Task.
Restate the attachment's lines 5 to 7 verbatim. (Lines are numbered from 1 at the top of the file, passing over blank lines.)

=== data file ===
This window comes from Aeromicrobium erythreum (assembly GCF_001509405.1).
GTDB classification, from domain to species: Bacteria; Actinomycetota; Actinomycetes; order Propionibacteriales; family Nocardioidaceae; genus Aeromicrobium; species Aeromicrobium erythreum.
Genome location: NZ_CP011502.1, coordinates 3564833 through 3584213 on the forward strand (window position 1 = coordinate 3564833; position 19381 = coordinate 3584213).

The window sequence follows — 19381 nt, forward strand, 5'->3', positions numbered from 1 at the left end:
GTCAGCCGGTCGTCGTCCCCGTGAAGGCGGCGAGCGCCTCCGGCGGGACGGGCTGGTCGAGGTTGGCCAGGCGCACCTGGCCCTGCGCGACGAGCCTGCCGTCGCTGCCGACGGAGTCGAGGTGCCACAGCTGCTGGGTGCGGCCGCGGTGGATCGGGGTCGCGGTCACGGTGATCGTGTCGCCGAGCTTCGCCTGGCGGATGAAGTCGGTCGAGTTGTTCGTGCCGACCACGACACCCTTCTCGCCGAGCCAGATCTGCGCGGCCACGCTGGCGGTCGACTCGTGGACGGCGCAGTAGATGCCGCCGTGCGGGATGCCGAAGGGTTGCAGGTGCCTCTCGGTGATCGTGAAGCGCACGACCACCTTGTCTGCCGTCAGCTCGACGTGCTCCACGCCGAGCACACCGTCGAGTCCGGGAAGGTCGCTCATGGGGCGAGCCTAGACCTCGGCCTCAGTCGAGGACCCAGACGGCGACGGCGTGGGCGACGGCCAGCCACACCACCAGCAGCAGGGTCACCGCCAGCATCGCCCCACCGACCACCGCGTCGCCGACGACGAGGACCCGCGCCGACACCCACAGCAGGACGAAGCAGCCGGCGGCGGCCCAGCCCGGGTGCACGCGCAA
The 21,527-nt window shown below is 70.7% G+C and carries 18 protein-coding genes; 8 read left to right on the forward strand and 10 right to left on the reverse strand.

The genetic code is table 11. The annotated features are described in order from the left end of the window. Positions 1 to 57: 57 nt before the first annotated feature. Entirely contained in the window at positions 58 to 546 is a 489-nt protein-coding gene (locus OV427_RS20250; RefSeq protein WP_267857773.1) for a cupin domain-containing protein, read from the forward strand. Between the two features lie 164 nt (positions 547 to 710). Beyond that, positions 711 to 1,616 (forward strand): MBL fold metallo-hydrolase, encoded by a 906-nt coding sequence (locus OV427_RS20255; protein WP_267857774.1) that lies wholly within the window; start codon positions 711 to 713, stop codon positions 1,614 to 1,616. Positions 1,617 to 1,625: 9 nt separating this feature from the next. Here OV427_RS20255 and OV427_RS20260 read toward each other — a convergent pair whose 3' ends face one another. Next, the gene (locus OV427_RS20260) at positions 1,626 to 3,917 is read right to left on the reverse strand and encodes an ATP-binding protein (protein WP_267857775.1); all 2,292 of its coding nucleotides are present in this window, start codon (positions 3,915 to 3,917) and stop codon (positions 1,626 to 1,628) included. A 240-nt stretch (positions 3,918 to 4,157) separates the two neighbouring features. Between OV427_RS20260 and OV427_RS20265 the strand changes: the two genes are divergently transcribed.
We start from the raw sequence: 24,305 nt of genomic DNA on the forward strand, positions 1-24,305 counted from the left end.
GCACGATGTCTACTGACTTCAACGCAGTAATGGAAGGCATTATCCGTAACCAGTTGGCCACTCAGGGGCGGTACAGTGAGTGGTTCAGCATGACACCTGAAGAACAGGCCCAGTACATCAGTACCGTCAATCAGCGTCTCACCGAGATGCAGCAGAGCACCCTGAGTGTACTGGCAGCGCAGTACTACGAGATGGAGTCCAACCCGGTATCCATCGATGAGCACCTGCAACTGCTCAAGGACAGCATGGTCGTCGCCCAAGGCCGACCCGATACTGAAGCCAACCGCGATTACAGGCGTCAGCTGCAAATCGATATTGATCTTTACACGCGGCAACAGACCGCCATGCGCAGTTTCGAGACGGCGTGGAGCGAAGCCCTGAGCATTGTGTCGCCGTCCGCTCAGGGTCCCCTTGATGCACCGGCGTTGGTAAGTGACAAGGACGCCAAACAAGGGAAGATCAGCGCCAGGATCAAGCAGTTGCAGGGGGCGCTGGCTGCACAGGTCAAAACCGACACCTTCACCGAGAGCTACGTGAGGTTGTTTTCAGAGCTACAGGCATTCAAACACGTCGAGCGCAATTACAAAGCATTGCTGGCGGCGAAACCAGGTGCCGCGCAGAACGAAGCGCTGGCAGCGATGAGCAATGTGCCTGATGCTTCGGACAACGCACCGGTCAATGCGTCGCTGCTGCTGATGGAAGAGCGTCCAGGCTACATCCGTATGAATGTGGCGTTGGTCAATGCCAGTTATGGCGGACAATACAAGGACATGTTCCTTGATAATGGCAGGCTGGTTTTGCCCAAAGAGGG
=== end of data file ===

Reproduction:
GTCAGCCGGTCGTCGTCCCCGTGAAGGCGGCGAGCGCCTCCGGCGGGACGGGCTGGTCGAGGTTGGCCAGGCGCACCTGGCCCTGCGCGACGAGCCTGCCGTCGCTGCCGACGGAGTCGAGGTGCCACAGCTGCTGGGTGCGGCCGCGGTGGATCGGGGTCGCGGTCACGGTGATCGTGTCGCCGAGCTTCGCCTGGCGGATGAAGTCGGTCGAGTTGTTCGTGCCGACCACGACACCCTTCTCGCCGAGCCAGATCTGCGCGGCCACGCTGGCGGTCGACTCGTGGACGGCGCAGTAGATGCCGCCGTGCGGGATGCCGAAGGGTTGCAGGTGCCTCTCGGTGATCGTGAAGCGCACGACCACCTTGTCTGCCGTCAGCTCGACGTGCTCCACGCCGAGCACACCGTCGAGTCCGGGAAGGTCGCTCATGGGGCGAGCCTAGACCTCGGCCTCAGTCGAGGACCCAGACGGCGACGGCGTGGGCGACGGCCAGCCACACCACCAGCAGCAGGGTCACCGCCAGCATCGCCCCACCGACCACCGCGTCGCCGACGACGAGGACCCGCGCCGACACCCACAGCAGGACGAAGCAGCCGGCGGCGGCCCAGCCCGGGTGCACGCGCAA
The 21,527-nt window shown below is 70.7% G+C and carries 18 protein-coding genes; 8 read left to right on the forward strand and 10 right to left on the reverse strand.

The genetic code is table 11. The annotated features are described in order from the left end of the window. Positions 1 to 57: 57 nt before the first annotated feature. Entirely contained in the window at positions 58 to 546 is a 489-nt protein-coding gene (locus OV427_RS20250; RefSeq protein WP_267857773.1) for a cupin domain-containing protein, read from the forward strand. Between the two features lie 164 nt (positions 547 to 710). Beyond that, positions 711 to 1,616 (forward strand): MBL fold metallo-hydrolase, encoded by a 906-nt coding sequence (locus OV427_RS20255; protein WP_267857774.1) that lies wholly within the window; start codon positions 711 to 713, stop codon positions 1,614 to 1,616. Positions 1,617 to 1,625: 9 nt separating this feature from the next. Here OV427_RS20255 and OV427_RS20260 read toward each other — a convergent pair whose 3' ends face one another. Next, the gene (locus OV427_RS20260) at positions 1,626 to 3,917 is read right to left on the reverse strand and encodes an ATP-binding protein (protein WP_267857775.1); all 2,292 of its coding nucleotides are present in this window, start codon (positions 3,915 to 3,917) and stop codon (positions 1,626 to 1,628) included. A 240-nt stretch (positions 3,918 to 4,157) separates the two neighbouring features. Between OV427_RS20260 and OV427_RS20265 the strand changes: the two genes are divergently transcribed.